CC BY-NC-ND 4.0 · Endosc Int Open 2018; 06(08): E989-E993
DOI: 10.1055/a-0590-3940
Original article
Owner and Copyright © Georg Thieme Verlag KG 2018

Video capsule endoscopy as a tool for evaluation of obscure overt gastrointestinal bleeding in the intensive care unit

Shahrad Hakimian
1  Department of Medicine, UMass Memorial Medical Center, Worcester, MA
,
Salmaan Jawaid
2  Division of Gastroenterology, UMass Memorial Medical Center, Worcester, MA
,
Yurima Guilarte-Walker
3  Division of Data Sciences and Technology, Information Technology, UMass Medical School, Worcester, MA
,
Jomol Mathew
3  Division of Data Sciences and Technology, Information Technology, UMass Medical School, Worcester, MA
,
David Cave
2  Division of Gastroenterology, UMass Memorial Medical Center, Worcester, MA
› Author Affiliations
Further Information

Publication History

submitted 04 December 2017

accepted after revision 21 February 2018

Publication Date:
03 August 2018 (online)

Abstract

Background and study aims Video capsule endoscopy (VCE) is a minimally invasive tool that helps visualize the gastrointestinal tract from the esophagus to the right colon without the need for sedation or preparation. VCE is safe with very few contraindications. However, its role and safety profile in the intensive care unit (ICU) population have not been reported. The aim of this study is to evaluate the safety, efficacy, and feasibility of VCE use in ICU patients.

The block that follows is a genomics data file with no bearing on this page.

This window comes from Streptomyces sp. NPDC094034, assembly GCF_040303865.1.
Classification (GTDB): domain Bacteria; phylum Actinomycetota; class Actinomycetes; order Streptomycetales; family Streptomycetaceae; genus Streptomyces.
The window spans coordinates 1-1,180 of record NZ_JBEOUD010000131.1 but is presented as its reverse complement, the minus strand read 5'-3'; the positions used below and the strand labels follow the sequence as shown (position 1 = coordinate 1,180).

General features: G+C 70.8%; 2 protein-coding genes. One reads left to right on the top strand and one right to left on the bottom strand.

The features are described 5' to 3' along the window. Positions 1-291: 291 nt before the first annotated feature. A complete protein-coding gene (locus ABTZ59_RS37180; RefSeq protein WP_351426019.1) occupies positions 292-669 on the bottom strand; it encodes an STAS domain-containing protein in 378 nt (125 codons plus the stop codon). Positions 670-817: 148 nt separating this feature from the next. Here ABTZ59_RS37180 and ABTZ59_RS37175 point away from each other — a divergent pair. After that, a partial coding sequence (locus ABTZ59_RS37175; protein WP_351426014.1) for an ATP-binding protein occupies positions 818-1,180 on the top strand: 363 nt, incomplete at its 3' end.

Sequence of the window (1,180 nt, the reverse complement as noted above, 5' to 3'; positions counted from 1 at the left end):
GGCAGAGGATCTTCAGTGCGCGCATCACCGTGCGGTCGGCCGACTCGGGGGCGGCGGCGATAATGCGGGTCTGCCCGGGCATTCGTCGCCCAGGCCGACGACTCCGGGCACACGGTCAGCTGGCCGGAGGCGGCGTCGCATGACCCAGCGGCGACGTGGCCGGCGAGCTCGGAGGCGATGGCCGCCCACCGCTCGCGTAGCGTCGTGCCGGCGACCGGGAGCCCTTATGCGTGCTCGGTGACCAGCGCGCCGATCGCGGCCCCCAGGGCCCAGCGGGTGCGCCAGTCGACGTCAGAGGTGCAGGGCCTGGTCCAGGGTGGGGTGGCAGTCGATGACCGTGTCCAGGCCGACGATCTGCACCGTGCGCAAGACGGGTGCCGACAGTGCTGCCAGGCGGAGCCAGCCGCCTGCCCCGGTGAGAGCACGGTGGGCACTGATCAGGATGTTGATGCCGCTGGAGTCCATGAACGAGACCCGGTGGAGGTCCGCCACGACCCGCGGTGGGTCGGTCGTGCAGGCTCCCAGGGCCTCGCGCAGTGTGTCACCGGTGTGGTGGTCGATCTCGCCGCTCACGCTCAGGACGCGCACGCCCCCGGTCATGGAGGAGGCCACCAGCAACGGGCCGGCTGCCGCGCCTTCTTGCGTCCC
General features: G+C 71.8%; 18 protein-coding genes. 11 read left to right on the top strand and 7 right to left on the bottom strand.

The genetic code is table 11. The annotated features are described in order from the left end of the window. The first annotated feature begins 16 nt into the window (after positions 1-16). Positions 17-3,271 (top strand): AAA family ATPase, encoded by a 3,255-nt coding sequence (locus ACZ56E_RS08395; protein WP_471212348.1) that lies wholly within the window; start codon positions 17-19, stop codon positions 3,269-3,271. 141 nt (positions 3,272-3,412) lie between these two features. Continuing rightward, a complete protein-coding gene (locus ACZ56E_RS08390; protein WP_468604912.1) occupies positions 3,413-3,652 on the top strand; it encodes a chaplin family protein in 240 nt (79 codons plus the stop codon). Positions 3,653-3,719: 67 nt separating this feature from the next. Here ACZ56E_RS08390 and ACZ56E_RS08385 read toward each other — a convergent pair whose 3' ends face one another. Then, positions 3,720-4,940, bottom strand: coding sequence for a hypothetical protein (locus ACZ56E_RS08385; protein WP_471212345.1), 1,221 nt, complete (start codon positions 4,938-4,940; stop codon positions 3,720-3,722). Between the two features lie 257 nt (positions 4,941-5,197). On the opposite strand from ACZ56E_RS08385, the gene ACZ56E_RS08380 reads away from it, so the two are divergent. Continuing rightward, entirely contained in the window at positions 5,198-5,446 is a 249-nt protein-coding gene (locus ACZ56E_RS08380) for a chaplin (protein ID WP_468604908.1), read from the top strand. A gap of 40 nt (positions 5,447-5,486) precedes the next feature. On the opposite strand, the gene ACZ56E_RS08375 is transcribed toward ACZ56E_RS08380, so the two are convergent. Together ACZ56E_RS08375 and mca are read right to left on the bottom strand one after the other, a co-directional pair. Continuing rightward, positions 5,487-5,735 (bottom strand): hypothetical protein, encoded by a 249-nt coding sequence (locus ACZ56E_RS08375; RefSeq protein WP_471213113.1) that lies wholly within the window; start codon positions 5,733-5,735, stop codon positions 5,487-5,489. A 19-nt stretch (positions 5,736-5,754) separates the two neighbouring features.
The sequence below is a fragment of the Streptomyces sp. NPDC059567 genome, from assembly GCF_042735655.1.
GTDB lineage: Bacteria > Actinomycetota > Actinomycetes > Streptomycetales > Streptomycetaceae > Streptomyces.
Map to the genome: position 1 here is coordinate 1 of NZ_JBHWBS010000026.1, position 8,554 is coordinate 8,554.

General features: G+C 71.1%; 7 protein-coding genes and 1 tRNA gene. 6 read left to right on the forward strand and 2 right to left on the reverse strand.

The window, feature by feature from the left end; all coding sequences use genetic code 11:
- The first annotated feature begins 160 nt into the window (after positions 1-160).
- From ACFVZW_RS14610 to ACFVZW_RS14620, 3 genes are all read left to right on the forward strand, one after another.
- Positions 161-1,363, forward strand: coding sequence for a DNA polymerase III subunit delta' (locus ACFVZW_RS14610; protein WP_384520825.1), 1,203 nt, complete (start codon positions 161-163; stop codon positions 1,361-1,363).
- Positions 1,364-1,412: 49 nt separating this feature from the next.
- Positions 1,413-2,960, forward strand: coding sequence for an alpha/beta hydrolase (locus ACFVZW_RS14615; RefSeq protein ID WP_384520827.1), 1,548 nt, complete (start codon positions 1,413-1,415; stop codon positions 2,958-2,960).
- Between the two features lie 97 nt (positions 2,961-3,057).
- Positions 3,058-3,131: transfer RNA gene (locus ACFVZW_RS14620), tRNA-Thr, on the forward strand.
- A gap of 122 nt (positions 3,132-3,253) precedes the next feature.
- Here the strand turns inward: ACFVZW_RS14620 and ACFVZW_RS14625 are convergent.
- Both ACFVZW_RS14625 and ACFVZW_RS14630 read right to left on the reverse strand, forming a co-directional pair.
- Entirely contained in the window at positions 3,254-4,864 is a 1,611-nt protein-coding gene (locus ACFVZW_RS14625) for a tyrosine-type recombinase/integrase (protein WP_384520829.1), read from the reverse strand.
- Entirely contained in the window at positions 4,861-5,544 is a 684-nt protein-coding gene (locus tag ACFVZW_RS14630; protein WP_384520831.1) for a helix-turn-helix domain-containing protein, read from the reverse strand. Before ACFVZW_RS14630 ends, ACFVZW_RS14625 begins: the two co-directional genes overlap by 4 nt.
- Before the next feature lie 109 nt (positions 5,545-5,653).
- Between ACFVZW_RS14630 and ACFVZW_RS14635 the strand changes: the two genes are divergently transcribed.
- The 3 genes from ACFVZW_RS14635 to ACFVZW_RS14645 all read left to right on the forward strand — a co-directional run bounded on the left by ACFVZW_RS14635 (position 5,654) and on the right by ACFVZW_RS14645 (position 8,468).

Patients and methods We conducted a single-center retrospective observational study of patients who underwent VCE for evaluation of obscure overt gastrointestinal bleeding in the ICU between 2008 and 2016.

Results This study included 48 patients who were admitted to the UMass Memorial Medical Center ICUs for gastrointestinal bleeding. VCE was successfully completed in 43/48 (90 %) patients. The entire length of small bowel could be evaluated in 75 % and the source of bleeding was identified in 44 % of the patients. The most commonly identified source of bleeding included small bowel angioectasias, duodenal erosions/ulcers, and small bowel polyps. No major complications could be attributed to the VCE. Only 1 capsule was retained after 2 wk; however, there was no incidence of bowel obstruction, perforation, or capsule aspiration.

Conclusions This observational retrospective study demonstrates that VCE may be a safe, feasible, and effective diagnostic tool in evaluation of gastrointestinal bleeding in the ICU population with few complications. VCE may be a safe diagnostic prelude and be a guide to the correct therapeutic procedure if needed, in the context of patients who are seriously ill.